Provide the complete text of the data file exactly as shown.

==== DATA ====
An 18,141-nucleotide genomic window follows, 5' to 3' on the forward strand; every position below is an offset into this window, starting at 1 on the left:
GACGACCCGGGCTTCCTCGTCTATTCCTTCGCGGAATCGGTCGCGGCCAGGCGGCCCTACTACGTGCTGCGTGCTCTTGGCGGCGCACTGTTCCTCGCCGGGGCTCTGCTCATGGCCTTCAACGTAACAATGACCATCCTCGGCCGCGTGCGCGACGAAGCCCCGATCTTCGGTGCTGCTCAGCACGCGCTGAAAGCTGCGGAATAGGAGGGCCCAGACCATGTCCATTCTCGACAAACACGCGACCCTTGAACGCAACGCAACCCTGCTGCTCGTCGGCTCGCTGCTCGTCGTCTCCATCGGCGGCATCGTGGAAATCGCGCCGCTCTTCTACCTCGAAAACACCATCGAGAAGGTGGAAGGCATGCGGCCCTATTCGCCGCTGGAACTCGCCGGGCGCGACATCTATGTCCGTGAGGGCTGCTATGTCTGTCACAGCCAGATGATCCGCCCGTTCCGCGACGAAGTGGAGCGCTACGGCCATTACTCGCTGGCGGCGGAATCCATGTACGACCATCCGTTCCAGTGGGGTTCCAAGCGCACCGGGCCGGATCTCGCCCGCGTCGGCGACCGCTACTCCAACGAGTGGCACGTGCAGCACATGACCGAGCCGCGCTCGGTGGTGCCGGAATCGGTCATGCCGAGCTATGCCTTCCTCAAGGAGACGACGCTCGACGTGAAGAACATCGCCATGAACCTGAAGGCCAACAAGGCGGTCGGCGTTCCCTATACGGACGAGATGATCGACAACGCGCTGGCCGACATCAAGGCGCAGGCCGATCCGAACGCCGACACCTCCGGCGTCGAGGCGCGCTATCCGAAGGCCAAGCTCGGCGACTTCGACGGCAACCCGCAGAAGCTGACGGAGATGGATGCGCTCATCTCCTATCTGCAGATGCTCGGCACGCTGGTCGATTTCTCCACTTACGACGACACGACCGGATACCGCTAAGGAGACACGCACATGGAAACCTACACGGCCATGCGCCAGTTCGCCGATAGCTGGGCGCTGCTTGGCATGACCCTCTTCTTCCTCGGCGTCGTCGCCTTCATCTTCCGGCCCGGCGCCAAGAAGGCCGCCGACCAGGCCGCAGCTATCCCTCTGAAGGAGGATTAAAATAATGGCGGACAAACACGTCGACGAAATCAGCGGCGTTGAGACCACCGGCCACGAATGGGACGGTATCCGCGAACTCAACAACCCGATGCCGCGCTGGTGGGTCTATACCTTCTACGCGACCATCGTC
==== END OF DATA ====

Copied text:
An 18,141-nucleotide genomic window follows, 5' to 3' on the forward strand; every position below is an offset into this window, starting at 1 on the left:
GACGACCCGGGCTTCCTCGTCTATTCCTTCGCGGAATCGGTCGCGGCCAGGCGGCCCTACTACGTGCTGCGTGCTCTTGGCGGCGCACTGTTCCTCGCCGGGGCTCTGCTCATGGCCTTCAACGTAACAATGACCATCCTCGGCCGCGTGCGCGACGAAGCCCCGATCTTCGGTGCTGCTCAGCACGCGCTGAAAGCTGCGGAATAGGAGGGCCCAGACCATGTCCATTCTCGACAAACACGCGACCCTTGAACGCAACGCAACCCTGCTGCTCGTCGGCTCGCTGCTCGTCGTCTCCATCGGCGGCATCGTGGAAATCGCGCCGCTCTTCTACCTCGAAAACACCATCGAGAAGGTGGAAGGCATGCGGCCCTATTCGCCGCTGGAACTCGCCGGGCGCGACATCTATGTCCGTGAGGGCTGCTATGTCTGTCACAGCCAGATGATCCGCCCGTTCCGCGACGAAGTGGAGCGCTACGGCCATTACTCGCTGGCGGCGGAATCCATGTACGACCATCCGTTCCAGTGGGGTTCCAAGCGCACCGGGCCGGATCTCGCCCGCGTCGGCGACCGCTACTCCAACGAGTGGCACGTGCAGCACATGACCGAGCCGCGCTCGGTGGTGCCGGAATCGGTCATGCCGAGCTATGCCTTCCTCAAGGAGACGACGCTCGACGTGAAGAACATCGCCATGAACCTGAAGGCCAACAAGGCGGTCGGCGTTCCCTATACGGACGAGATGATCGACAACGCGCTGGCCGACATCAAGGCGCAGGCCGATCCGAACGCCGACACCTCCGGCGTCGAGGCGCGCTATCCGAAGGCCAAGCTCGGCGACTTCGACGGCAACCCGCAGAAGCTGACGGAGATGGATGCGCTCATCTCCTATCTGCAGATGCTCGGCACGCTGGTCGATTTCTCCACTTACGACGACACGACCGGATACCGCTAAGGAGACACGCACATGGAAACCTACACGGCCATGCGCCAGTTCGCCGATAGCTGGGCGCTGCTTGGCATGACCCTCTTCTTCCTCGGCGTCGTCGCCTTCATCTTCCGGCCCGGCGCCAAGAAGGCCGCCGACCAGGCCGCAGCTATCCCTCTGAAGGAGGATTAAAATAATGGCGGACAAACACGTCGACGAAATCAGCGGCGTTGAGACCACCGGCCACGAATGGGACGGTATCCGCGAACTCAACAACCCGATGCCGCGCTGGTGGGTCTATACCTTCTACGCGACCATCGTC